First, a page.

When you meet four Scotsmen from Oban who are willing to travel 13 hours by road for one gig, and over 300 miles just to reach a recording studio, you want to ask "Why?". Geoff Howlett asked that very same question of West Coast rockers CURAM.
We were invited to play a one hour set at last year's Cross Rhythms festival," explains lead singer and guitarist John Cassie. "We drove 13 hours to get there, played the gig, had a sleep, and then did the journey home. For the new album we've come to Hull's Small & Hairy Studio because we wanted Christians to record it, and we knew of the engineers' ability from their work with Crossfire".
The new CD and tape is to be called 'Time Gentlemen, Please!' and will contain 10 tracks. The title was chosen because the band feel that IT IS time for many things. Time for the church to be the church Jesus meant it to be and time for us to be the type of Christians we are meant to be.
Curam's sound has certainly changed since their first recording ('Curam') appeared in 1992, although the follow up (The Potato Curry') did show signs of a harder edge. "It's just progression", chips in drummer Charlie Summers. John agrees, "Some of us had never played in a band before and it's still a learning experience."
Indeed, the original line up was formed from a worship group and included three female singers, giving a more mellow sound. At that time they didn't have a lead guitarist so prayed and asked God to send them the right person. Would you believe it? A new recruit to the faith, Calum Smith arrived on the scene to fit the requirement. When I first saw the band in the summer of '92 I likened his style to that of Big Country's Stuart Adamson, which is now complimented by his own individual skills.
I asked John why the band originally moved from worship to rock music. "We believed that God was telling us to move that way," John says. "The Lord has given us a ministry to preach His message in this way and this is exactly what we do."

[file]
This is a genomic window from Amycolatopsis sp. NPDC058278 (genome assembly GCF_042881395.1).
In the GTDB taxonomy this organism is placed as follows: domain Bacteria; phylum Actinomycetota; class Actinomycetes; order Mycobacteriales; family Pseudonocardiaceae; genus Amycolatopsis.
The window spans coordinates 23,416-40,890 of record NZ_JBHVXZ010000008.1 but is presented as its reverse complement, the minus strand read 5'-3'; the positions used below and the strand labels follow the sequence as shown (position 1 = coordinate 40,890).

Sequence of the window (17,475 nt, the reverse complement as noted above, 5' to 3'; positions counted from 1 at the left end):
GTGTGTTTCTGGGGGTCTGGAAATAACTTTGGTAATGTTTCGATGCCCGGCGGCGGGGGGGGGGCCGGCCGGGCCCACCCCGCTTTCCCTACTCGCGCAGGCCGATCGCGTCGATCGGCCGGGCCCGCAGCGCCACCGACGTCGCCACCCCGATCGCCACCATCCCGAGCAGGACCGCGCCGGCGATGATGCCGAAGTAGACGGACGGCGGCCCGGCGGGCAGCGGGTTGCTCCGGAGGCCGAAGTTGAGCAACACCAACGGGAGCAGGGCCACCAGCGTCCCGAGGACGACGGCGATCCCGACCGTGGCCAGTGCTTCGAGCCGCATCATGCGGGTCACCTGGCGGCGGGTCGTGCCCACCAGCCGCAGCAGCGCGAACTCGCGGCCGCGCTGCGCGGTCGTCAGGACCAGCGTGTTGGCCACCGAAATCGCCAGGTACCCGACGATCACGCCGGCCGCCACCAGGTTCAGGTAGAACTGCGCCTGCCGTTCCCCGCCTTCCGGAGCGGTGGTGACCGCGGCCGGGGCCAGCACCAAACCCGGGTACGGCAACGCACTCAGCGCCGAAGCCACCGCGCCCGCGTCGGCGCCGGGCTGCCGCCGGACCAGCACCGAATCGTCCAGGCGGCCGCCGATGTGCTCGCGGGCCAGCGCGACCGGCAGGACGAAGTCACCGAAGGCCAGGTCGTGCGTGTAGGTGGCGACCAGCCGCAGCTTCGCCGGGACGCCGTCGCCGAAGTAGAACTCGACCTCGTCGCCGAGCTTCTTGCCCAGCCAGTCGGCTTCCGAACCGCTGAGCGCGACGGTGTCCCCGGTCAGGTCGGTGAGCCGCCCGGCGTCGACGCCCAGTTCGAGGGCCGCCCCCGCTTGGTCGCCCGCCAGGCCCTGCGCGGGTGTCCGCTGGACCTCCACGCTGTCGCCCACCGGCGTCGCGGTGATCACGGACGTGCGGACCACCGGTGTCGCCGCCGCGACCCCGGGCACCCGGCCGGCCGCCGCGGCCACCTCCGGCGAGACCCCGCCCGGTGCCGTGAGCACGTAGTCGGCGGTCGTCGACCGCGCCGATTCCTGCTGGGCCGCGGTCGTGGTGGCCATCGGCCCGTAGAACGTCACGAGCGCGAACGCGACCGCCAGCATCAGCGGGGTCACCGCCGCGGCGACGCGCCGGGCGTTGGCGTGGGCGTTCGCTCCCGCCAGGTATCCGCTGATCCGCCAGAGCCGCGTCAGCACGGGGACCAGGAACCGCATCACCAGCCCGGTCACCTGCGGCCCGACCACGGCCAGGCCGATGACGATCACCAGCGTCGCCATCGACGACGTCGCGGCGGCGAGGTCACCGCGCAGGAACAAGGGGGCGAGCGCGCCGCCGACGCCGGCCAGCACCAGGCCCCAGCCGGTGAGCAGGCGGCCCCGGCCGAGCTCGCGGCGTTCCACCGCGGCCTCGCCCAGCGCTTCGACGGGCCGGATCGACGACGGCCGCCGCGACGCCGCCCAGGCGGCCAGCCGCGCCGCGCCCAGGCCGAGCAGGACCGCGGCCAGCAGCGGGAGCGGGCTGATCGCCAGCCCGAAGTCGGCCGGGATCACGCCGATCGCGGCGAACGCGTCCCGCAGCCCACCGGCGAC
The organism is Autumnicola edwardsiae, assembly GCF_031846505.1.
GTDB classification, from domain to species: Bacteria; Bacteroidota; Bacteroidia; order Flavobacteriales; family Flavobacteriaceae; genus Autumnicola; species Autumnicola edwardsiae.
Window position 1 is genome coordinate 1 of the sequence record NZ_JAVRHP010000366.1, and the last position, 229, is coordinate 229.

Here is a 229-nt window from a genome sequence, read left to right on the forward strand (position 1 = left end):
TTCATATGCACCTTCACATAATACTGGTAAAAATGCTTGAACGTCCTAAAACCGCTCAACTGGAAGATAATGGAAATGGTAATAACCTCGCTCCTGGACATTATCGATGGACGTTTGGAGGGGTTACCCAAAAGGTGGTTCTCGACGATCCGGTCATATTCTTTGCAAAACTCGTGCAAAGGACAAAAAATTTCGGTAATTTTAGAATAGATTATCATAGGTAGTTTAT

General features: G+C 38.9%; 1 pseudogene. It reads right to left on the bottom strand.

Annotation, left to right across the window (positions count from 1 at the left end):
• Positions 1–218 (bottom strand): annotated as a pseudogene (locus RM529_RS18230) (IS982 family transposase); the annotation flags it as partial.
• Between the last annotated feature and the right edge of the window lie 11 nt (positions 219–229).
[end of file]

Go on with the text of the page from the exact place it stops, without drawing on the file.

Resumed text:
The fourth member of the current line-up is Elliot Morrison who is joining the recording session later in the day. He's a no nonsense, solid playing bassist who slips in easily to the developing Curam mould.
Like a lot of Christian bands playing the smaller venues, Curam have come up time and time again with the problem of expenses. "I think it's naivety on the part of the organisers," John answers thoughtfully. "They have an idea about putting an event on but know nothing about how much a secular band costs, never mind a Christian one. We've travelled hundreds of miles to play free gigs but we can't afford to let that be the rule. One chap couldn't understand why I turned down £50 to play until I explained that petrol money alone would be twice that figure."
Live, the band are as good as any currently on the scene, and they want to transfer some of that excitement onto the new release. "It's the first time we've recorded in a studio," admits John, "the previous ones were done in someone's living room. We're hoping for better things this time."
All the members of Curam have that wry sense of humour that help to make them such a likeable bunch of guys. However, with that comes a sincere and staunch belief in God and the work they do in his name.The opinions expressed in this article are not necessarily those held by Cross Rhythms. Any expressed views were accurate at the time of publishing but may or may not reflect the views of the individuals concerned at a later date.